It’s getting to be my favorite time of year. The weather dries out in Florida for the winter, the seeing gets to sub arc second, and the bugs are gone! This last new moon, I was set up at the Staunton River Star Party at a state park of the same name in Virginia. I had both a Paramount ME and a Paramount MX and I showed several people how I run TPoint for both polar alignment and to turn on ProTrack. I was able to go 15 minutes unguided with ProTrack with my 600mm f/3 RH-200 and I captured the color data for this M33 image, some of it while people watched the subs coming in.
I love the state park there, and the cabin was just perfect. High likelihood that I’ll return next year! I only spent one night under the stars unfortunately because of other obligations and the weather. I was also slain by the dew… tip: one dew heater controller is not enough to keep two scopes dry. I had to abandon my Mak-Newt to the elements and focus on one or the other.
My next adventure is the Advanced Imaging Conference, followed quickly by the Chiefland Star Party. I’ll be there Tuesday through the end of the week, and I’m an invited speaker. I’m giving two talks about our new software, the Paramount’s, and I’ll again be demonstrating on the field the “Paramount” workflow for alignment and using ProTrack. It’s no secret that any day now we are releasing the much anticipated guiding update to the Camera Add On, and I’ll be talking about that, and demonstrating it as well.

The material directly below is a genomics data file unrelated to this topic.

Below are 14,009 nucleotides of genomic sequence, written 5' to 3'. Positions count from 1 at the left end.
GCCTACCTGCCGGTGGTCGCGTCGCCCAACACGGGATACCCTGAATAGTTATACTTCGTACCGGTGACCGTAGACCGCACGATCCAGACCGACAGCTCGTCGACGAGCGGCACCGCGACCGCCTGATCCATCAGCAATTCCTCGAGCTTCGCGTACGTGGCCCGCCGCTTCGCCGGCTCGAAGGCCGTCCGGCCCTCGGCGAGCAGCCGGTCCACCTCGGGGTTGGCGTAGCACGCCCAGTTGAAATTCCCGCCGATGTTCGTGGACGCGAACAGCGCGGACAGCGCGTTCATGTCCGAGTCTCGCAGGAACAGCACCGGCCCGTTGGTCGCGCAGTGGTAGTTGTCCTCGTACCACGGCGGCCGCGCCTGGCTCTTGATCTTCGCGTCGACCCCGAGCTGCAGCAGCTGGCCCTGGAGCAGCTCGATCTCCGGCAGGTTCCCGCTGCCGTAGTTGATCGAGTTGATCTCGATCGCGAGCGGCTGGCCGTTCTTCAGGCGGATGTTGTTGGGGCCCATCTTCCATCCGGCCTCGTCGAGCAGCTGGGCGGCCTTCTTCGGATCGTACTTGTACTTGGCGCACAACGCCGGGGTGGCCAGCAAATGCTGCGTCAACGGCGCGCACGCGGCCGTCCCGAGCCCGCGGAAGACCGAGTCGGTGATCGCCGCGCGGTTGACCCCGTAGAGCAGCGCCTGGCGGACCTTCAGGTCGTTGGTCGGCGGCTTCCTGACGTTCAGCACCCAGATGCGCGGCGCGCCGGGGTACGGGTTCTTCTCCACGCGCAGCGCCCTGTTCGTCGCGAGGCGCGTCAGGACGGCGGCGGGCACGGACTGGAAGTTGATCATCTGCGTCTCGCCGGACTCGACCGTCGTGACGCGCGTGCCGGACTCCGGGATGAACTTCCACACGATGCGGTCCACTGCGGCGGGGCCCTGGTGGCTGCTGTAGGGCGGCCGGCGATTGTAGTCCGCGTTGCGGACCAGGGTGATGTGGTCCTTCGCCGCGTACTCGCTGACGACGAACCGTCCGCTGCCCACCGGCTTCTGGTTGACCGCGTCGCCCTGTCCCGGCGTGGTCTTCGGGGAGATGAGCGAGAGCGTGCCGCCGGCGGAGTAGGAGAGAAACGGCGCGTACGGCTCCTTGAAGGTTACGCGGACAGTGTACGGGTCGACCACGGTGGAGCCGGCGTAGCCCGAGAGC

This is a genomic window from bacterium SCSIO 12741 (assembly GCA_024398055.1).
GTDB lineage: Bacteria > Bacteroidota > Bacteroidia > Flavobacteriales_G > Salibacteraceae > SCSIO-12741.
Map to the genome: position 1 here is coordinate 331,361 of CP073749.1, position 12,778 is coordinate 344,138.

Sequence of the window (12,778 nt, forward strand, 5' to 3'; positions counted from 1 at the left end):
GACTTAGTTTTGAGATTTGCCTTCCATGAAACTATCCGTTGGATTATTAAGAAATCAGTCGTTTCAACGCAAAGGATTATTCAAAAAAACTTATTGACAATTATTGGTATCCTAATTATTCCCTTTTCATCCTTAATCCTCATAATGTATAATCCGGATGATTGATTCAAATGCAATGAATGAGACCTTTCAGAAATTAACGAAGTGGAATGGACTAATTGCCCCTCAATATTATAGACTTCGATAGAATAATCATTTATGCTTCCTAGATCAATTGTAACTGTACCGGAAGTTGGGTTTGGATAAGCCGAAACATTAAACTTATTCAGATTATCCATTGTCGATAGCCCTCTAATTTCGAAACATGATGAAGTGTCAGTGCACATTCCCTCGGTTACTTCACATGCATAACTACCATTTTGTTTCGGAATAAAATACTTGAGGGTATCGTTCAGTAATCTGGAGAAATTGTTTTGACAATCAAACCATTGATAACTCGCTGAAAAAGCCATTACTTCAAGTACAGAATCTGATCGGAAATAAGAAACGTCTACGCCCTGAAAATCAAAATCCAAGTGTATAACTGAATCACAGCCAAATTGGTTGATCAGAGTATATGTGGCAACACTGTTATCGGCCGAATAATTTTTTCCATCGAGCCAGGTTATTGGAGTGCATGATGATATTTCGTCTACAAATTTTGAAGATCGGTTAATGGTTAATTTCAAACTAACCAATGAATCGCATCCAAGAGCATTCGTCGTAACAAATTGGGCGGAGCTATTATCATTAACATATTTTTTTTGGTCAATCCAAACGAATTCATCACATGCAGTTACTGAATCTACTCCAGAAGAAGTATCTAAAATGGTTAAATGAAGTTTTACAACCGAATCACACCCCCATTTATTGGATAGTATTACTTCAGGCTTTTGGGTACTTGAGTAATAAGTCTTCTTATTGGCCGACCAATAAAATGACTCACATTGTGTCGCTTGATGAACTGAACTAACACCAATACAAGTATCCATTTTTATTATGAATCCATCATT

December and the holidays, I’m taking a little bit of a break. I’ll be at a much smaller star party in NC that I co-chair (www.pari.edu/psp), and in January I may just hide out at my dark sky haunt down in Okeechobee County. February brings the Winter Star Party, and one of my favorite star parties of the year. Software Bisque will be there, with probably three Paramount’s (including an ME II!) on the field. Rumor has it, we might actually have someone who’s last name is “Bisque” there as well ;-)
It’s a lot of fun meeting our customers face to face. You get a whole different impression of people verses forums and emails, plus staying up all night when the weather is good isn’t too bad either. Sometimes I scan the skies with binoculars while the camera is collecting photons, or I’ll wander around and beg peeks through someone’s big monster dob. When I’m doing the really “serious work” (he says with a stern look on his face), I’ll go somewhere by myself or with my few imaging “pals”. Star parties are mostly a social event, tons of people interested in the same things you are. See you there?
10-18-2012 12:02 PM